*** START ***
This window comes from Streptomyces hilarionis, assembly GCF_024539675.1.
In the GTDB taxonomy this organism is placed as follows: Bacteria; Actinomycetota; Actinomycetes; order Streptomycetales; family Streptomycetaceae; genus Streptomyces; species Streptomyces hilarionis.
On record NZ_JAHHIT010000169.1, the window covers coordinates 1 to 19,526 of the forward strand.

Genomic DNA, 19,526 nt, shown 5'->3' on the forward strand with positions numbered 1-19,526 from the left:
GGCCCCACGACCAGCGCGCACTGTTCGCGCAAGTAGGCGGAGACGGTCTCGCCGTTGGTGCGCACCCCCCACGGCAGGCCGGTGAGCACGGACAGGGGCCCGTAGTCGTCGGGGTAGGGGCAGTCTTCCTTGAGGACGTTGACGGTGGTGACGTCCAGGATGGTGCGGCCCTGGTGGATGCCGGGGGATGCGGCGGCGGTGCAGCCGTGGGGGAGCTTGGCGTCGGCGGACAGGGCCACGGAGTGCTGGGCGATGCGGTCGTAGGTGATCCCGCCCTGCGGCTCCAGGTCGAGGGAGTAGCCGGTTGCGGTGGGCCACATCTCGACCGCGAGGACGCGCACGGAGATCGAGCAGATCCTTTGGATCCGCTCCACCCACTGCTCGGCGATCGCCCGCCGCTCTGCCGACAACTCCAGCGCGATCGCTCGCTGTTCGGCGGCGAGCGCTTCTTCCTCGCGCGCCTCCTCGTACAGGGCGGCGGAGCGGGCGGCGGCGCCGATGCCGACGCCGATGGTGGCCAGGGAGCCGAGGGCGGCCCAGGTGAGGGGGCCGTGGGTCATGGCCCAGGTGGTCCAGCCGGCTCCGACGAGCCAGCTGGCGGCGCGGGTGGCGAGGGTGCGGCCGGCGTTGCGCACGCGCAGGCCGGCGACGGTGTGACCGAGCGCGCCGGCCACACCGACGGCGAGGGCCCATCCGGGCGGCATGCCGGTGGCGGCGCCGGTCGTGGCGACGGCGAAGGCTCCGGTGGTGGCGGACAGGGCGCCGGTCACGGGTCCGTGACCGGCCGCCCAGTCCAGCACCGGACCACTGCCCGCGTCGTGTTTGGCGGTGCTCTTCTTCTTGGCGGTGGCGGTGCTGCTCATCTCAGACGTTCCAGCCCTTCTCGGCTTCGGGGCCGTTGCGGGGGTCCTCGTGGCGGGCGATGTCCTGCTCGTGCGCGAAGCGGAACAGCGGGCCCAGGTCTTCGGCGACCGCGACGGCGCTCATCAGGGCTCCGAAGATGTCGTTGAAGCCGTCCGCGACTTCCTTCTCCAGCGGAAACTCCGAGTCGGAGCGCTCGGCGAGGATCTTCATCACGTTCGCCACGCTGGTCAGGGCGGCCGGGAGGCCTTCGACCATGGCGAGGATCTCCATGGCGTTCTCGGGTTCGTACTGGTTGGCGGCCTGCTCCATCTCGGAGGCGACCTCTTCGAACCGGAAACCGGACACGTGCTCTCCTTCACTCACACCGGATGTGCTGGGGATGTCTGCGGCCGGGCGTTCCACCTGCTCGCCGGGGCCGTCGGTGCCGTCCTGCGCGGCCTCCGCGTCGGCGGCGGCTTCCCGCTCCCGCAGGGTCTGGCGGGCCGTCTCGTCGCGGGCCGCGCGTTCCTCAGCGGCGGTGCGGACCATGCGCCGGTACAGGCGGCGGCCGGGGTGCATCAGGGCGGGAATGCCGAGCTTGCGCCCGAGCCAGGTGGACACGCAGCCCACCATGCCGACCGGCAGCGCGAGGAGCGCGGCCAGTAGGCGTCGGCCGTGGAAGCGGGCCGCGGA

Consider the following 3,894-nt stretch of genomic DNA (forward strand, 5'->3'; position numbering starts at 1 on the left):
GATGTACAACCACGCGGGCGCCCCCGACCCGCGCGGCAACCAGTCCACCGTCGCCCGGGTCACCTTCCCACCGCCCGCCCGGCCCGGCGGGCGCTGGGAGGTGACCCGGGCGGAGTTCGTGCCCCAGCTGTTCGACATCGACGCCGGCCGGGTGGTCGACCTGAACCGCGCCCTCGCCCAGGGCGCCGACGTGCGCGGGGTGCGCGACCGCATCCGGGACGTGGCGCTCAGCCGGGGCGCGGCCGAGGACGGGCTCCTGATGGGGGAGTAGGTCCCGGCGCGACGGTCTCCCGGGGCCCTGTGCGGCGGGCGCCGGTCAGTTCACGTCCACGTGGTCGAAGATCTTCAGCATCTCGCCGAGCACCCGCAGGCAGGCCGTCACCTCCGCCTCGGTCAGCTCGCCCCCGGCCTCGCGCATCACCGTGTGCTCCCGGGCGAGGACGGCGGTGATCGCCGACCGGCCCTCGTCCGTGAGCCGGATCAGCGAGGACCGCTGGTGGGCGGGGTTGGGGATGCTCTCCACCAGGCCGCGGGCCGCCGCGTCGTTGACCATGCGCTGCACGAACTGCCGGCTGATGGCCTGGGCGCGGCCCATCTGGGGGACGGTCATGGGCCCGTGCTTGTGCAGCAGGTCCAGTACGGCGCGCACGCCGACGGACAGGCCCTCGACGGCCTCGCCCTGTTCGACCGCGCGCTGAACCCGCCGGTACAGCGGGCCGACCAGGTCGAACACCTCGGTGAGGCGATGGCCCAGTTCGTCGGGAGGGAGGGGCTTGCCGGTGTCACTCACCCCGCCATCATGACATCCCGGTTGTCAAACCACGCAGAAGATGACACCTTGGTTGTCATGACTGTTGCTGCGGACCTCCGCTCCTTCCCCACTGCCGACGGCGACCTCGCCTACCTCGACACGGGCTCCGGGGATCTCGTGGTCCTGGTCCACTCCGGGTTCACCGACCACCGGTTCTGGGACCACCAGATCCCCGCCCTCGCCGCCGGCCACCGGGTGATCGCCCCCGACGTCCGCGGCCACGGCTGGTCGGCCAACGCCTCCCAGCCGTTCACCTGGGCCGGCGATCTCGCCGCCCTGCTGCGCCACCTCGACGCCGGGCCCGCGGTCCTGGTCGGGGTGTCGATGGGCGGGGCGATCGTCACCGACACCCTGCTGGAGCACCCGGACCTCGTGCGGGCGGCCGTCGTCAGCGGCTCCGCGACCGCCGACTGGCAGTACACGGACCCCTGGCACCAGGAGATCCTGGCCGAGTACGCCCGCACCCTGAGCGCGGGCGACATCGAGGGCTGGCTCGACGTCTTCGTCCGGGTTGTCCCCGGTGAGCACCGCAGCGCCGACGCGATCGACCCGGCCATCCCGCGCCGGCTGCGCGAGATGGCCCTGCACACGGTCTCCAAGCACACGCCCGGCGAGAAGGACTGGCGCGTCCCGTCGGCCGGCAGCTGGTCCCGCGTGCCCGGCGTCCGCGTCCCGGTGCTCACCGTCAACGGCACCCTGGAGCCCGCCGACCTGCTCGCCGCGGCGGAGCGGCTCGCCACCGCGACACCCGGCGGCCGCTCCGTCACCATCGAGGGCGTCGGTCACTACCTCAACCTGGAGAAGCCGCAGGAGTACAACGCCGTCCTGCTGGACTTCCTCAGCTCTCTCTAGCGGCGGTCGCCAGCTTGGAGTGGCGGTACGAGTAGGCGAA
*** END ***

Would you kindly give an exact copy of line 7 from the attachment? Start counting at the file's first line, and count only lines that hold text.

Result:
GATGTACAACCACGCGGGCGCCCCCGACCCGCGCGGCAACCAGTCCACCGTCGCCCGGGTCACCTTCCCACCGCCCGCCCGGCCCGGCGGGCGCTGGGAGGTGACCCGGGCGGAGTTCGTGCCCCAGCTGTTCGACATCGACGCCGGCCGGGTGGTCGACCTGAACCGCGCCCTCGCCCAGGGCGCCGACGTGCGCGGGGTGCGCGACCGCATCCGGGACGTGGCGCTCAGCCGGGGCGCGGCCGAGGACGGGCTCCTGATGGGGGAGTAGGTCCCGGCGCGACGGTCTCCCGGGGCCCTGTGCGGCGGGCGCCGGTCAGTTCACGTCCACGTGGTCGAAGATCTTCAGCATCTCGCCGAGCACCCGCAGGCAGGCCGTCACCTCCGCCTCGGTCAGCTCGCCCCCGGCCTCGCGCATCACCGTGTGCTCCCGGGCGAGGACGGCGGTGATCGCCGACCGGCCCTCGTCCGTGAGCCGGATCAGCGAGGACCGCTGGTGGGCGGGGTTGGGGATGCTCTCCACCAGGCCGCGGGCCGCCGCGTCGTTGACCATGCGCTGCACGAACTGCCGGCTGATGGCCTGGGCGCGGCCCATCTGGGGGACGGTCATGGGCCCGTGCTTGTGCAGCAGGTCCAGTACGGCGCGCACGCCGACGGACAGGCCCTCGACGGCCTCGCCCTGTTCGACCGCGCGCTGAACCCGCCGGTACAGCGGGCCGACCAGGTCGAACACCTCGGTGAGGCGATGGCCCAGTTCGTCGGGAGGGAGGGGCTTGCCGGTGTCACTCACCCCGCCATCATGACATCCCGGTTGTCAAACCACGCAGAAGATGACACCTTGGTTGTCATGACTGTTGCTGCGGACCTCCGCTCCTTCCCCACTGCCGACGGCGACCTCGCCTACCTCGACACGGGCTCCGGGGATCTCGTGGTCCTGGTCCACTCCGGGTTCACCGACCACCGGTTCTGGGACCACCAGATCCCCGCCCTCGCCGCCGGCCACCGGGTGATCGCCCCCGACGTCCGCGGCCACGGCTGGTCGGCCAACGCCTCCCAGCCGTTCACCTGGGCCGGCGATCTCGCCGCCCTGCTGCGCCACCTCGACGCCGGGCCCGCGGTCCTGGTCGGGGTGTCGATGGGCGGGGCGATCGTCACCGACACCCTGCTGGAGCACCCGGACCTCGTGCGGGCGGCCGTCGTCAGCGGCTCCGCGACCGCCGACTGGCAGTACACGGACCCCTGGCACCAGGAGATCCTGGCCGAGTACGCCCGCACCCTGAGCGCGGGCGACATCGAGGGCTGGCTCGACGTCTTCGTCCGGGTTGTCCCCGGTGAGCACCGCAGCGCCGACGCGATCGACCCGGCCATCCCGCGCCGGCTGCGCGAGATGGCCCTGCACACGGTCTCCAAGCACACGCCCGGCGAGAAGGACTGGCGCGTCCCGTCGGCCGGCAGCTGGTCCCGCGTGCCCGGCGTCCGCGTCCCGGTGCTCACCGTCAACGGCACCCTGGAGCCCGCCGACCTGCTCGCCGCGGCGGAGCGGCTCGCCACCGCGACACCCGGCGGCCGCTCCGTCACCATCGAGGGCGTCGGTCACTACCTCAACCTGGAGAAGCCGCAGGAGTACAACGCCGTCCTGCTGGACTTCCTCAGCTCTCTCTAGCGGCGGTCGCCAGCTTGGAGTGGCGGTACGAGTAGGCGAA